Angela Rippon At Autopsy

Golden Charter launches campaign on the importance of having a Power of Attorney in place

As Dementia Awareness Week (15th – 21st May) is now underway, Golden Charter has launched a UK-wide campaign aimed at highlighting the importance of having a Power of Attorney in place.  

Most recently, Angela Rippon publicly disclosed she has put her affairs in order in case she becomes mentally incapable. 

On Thursday she appeared in a BBC documentary called ‘The Truth About Dementia’, which discussed scientific research being carried out into Alzheimer’s and saw her meeting some people who are battling the illness.

The former BBC newsreader believes that dementia has overtaken cancer as the biggest health fear for those over 55, after watching her mother die from the condition.

Ms Rippon, 71, said her decision to plan ahead was an attempt to take responsibility for her future: “None of us know what’s going to happen to us, but I can do things like make sure my Will is up-to-date and put things in place.”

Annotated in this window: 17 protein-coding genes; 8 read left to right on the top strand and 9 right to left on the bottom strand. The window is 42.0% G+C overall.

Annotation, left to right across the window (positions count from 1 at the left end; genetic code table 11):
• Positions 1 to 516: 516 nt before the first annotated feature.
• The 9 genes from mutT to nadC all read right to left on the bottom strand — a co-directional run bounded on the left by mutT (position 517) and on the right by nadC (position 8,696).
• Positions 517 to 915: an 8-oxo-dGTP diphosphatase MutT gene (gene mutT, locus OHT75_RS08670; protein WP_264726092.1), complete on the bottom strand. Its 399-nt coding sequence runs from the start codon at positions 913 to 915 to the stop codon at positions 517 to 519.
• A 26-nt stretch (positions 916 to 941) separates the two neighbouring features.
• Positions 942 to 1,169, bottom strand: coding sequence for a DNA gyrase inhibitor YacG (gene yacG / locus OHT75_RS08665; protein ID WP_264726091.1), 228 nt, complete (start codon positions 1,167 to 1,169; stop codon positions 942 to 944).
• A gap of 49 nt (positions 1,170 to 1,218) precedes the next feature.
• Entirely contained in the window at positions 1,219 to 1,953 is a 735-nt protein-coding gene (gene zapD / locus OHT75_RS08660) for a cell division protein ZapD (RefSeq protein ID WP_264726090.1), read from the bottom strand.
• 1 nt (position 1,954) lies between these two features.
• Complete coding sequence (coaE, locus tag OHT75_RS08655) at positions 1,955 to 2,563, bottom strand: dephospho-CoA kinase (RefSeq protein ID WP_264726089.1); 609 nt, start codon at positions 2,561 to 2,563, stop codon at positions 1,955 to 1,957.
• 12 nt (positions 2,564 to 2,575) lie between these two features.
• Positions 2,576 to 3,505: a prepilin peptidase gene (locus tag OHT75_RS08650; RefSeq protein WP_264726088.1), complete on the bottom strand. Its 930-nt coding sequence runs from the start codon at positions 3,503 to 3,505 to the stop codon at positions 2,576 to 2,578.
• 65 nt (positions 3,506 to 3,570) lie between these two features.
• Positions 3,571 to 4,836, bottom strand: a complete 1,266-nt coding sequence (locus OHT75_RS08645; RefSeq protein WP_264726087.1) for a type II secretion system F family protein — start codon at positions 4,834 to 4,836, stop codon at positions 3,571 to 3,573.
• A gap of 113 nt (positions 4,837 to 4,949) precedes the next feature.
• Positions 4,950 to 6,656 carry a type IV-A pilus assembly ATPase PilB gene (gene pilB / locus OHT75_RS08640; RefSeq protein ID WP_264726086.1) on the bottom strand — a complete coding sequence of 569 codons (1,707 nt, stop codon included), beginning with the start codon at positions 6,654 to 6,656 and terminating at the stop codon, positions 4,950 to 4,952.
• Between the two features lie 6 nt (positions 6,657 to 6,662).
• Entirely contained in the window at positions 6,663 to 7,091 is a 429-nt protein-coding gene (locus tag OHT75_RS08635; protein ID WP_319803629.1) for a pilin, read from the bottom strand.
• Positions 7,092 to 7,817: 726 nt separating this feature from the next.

She explained this was to help her family avoid any difficult decisions and unnecessary stress in future, as they’ll be confident that any steps taken will reflect her wishes: “At least they won’t have to agonise over what to do with Auntie Ang, because Auntie Ang will have told them.”

Dementia is a condition that can affect anyone regardless of background, education, lifestyle or status.

To date, Alzheimer’s and other forms of dementia affect 850,000 Britons, with a new case diagnosed every three minutes. It doesn’t only affect those of a certain age either; there are more than 40,000 people in the UK under 65 suffering from dementia.

Golden Charter offers a range of legal services including Power of Attorney, which can help you plan ahead in case your health lets you down.  

A Power of Attorney is a legal tool that allows you to appoint someone to make certain decisions on your behalf when you are no longer capable. This way you can be sure your health, your finances or both are safe with a friend or family member you trust.  Without this in place, your loved ones may have to go to court to gain permission to act on your behalf, which can be time-consuming and stressful.